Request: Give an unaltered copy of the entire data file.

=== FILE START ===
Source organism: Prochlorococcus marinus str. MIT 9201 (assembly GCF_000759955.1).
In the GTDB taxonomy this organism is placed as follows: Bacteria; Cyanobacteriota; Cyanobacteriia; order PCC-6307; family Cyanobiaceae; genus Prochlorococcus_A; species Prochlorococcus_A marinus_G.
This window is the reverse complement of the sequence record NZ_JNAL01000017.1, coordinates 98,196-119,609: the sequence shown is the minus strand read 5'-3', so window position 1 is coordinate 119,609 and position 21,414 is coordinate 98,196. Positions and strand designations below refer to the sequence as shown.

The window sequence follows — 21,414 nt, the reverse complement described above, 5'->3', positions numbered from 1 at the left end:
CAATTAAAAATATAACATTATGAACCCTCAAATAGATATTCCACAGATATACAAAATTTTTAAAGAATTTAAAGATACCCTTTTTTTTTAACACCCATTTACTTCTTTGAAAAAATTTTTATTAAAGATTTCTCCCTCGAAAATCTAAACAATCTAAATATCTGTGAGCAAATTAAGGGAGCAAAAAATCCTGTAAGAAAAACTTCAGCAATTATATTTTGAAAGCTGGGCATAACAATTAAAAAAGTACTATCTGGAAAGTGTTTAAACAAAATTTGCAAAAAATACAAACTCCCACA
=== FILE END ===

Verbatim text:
Source organism: Prochlorococcus marinus str. MIT 9201 (assembly GCF_000759955.1).
In the GTDB taxonomy this organism is placed as follows: Bacteria; Cyanobacteriota; Cyanobacteriia; order PCC-6307; family Cyanobiaceae; genus Prochlorococcus_A; species Prochlorococcus_A marinus_G.
This window is the reverse complement of the sequence record NZ_JNAL01000017.1, coordinates 98,196-119,609: the sequence shown is the minus strand read 5'-3', so window position 1 is coordinate 119,609 and position 21,414 is coordinate 98,196. Positions and strand designations below refer to the sequence as shown.

The window sequence follows — 21,414 nt, the reverse complement described above, 5'->3', positions numbered from 1 at the left end:
CAATTAAAAATATAACATTATGAACCCTCAAATAGATATTCCACAGATATACAAAATTTTTAAAGAATTTAAAGATACCCTTTTTTTTTAACACCCATTTACTTCTTTGAAAAAATTTTTATTAAAGATTTCTCCCTCGAAAATCTAAACAATCTAAATATCTGTGAGCAAATTAAGGGAGCAAAAAATCCTGTAAGAAAAACTTCAGCAATTATATTTTGAAAGCTGGGCATAACAATTAAAAAAGTACTATCTGGAAAGTGTTTAAACAAAATTTGCAAAAAATACAAACTCCCACA